As you are probably aware, portions of Virginia including the Northern Virginia area are expecting periods of heavy snow this evening and tomorrow. While details of how the storm will affect our area are always tentative, it looks like we may receive anywhere from 6 to 12 inches of heavy snow. I wanted to take a moment this afternoon to provide you with information and tips that you may find helpful as you prepare to weather the storm.
Traveling and VDOT
The Virginia Department of Transportation (VDOT) has deployed more than 4,000 salt trucks and plows throughout Northern Virginia in preparation for the storm. VDOT is urging commuters to stay off the road on Thursday and let their crews clear the roads which are likely will be treacherous at times. Avoid driving unless absolutely necessary, because their snow removal work is much more effective if the crews do not have to work around passenger vehicles. If you absolutely have to go out, I would encourage you to call the business in advance, to make sure that they are open before you leave.
Major routes are treated with chemicals and plowed once two inches have fallen. In subdivisions and other low volume roads hills and other trouble spots are treated with sand and plowed when two inches have accumulated. In Northern Virginia, VDOT has one snow removal program for high volume roads such has Interstates 66, 95, 395, 495, Routes 1, 7, 15, 28, 50, Fairfax County Parkway, Prince William Parkway, etc.), and another snow removal program for subdivisions (main thoroughfares in neighborhoods, residential streets and cul de sacs). Therefore, crews will be working on high volume roads and in subdivisions concurrently. Within each of these programs, roads with the highest traffic volumes are cleared first.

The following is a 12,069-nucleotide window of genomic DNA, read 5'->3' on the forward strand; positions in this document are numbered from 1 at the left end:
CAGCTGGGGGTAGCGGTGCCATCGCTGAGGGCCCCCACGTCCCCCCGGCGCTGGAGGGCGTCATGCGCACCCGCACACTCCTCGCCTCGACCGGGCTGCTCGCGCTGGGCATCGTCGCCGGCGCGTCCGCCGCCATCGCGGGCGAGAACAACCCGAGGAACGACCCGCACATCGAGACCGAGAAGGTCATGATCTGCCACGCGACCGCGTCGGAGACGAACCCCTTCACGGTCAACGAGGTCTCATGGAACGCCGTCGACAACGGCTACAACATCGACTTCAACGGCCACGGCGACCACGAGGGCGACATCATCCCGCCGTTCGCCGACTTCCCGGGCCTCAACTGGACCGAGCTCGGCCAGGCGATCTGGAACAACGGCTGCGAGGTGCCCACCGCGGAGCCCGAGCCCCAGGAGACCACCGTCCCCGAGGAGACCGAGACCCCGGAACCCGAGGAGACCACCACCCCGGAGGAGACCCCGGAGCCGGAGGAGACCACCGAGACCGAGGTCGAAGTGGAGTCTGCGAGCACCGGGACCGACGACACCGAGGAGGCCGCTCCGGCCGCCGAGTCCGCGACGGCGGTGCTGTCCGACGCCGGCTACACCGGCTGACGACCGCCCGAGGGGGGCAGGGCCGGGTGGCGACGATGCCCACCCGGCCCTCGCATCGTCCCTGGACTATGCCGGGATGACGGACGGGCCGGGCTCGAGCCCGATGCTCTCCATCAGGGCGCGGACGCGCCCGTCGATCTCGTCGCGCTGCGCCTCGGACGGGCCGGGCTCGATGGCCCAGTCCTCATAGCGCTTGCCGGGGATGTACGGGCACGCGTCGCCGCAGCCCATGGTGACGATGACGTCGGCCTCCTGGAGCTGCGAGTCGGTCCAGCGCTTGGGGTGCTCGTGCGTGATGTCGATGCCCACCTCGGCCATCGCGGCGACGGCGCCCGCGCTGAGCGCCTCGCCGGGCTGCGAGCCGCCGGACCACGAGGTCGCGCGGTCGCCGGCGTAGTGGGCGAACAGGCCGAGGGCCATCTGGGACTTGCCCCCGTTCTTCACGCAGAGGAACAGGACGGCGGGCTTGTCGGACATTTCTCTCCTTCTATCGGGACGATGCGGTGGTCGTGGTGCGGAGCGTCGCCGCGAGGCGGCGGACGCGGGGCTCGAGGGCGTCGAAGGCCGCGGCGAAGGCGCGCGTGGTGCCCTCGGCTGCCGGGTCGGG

VDOT reminds motorists to use caution when driving during wintry weather. Drivers should:
- Check current weather, road conditions and traffic before traveling at www.511Virginia.org or by calling 511
- Slow down and allow for extra time to reach your destination
- Be aware of potentially icy areas such as shady spots and bridges
- Keep a safe distance of at least five seconds behind other vehicles and trucks that are plowing the road
Prince William County Government
No official announcements have been made as this point about Prince William County school system and government closures. Information about any Prince William County government closings will be posted at www.pwcgov.org, and information about any school system closures will be posted at www.pwcs.edu. Please be aware that if Prince William County Government declares unscheduled leave, some offices may be closed or have limited staff.
Electricity and Power Outages
This event could also lead to homes losing electrical service or other utilities. Residents are encouraged to charge mobile phones and laptop computers before the snow arrives and place flashlights in an easy to find location. Should you lose power, you should immediately contact your electrical provider. You may want to add these numbers to your cell phone now, just in case.
- NOVEC workers have fueled all utility trucks and loaded them with extra equipment. Tree crews have sharpened their chainsaws to be ready to cut trees off power lines. Extra damage assessment personnel will be scouting ahead of crews to help locate fallen trees and branches. And NOVEC’s System Operations Center will have all hands on deck. NOVEC warns customers to never go anywhere near a downed power line. If you see a line that’s down, assume it’s energized and deadly. Keep others far away and report it immediately. To contact NOVEC, call 703-335-0500 or 1-888-335-0500.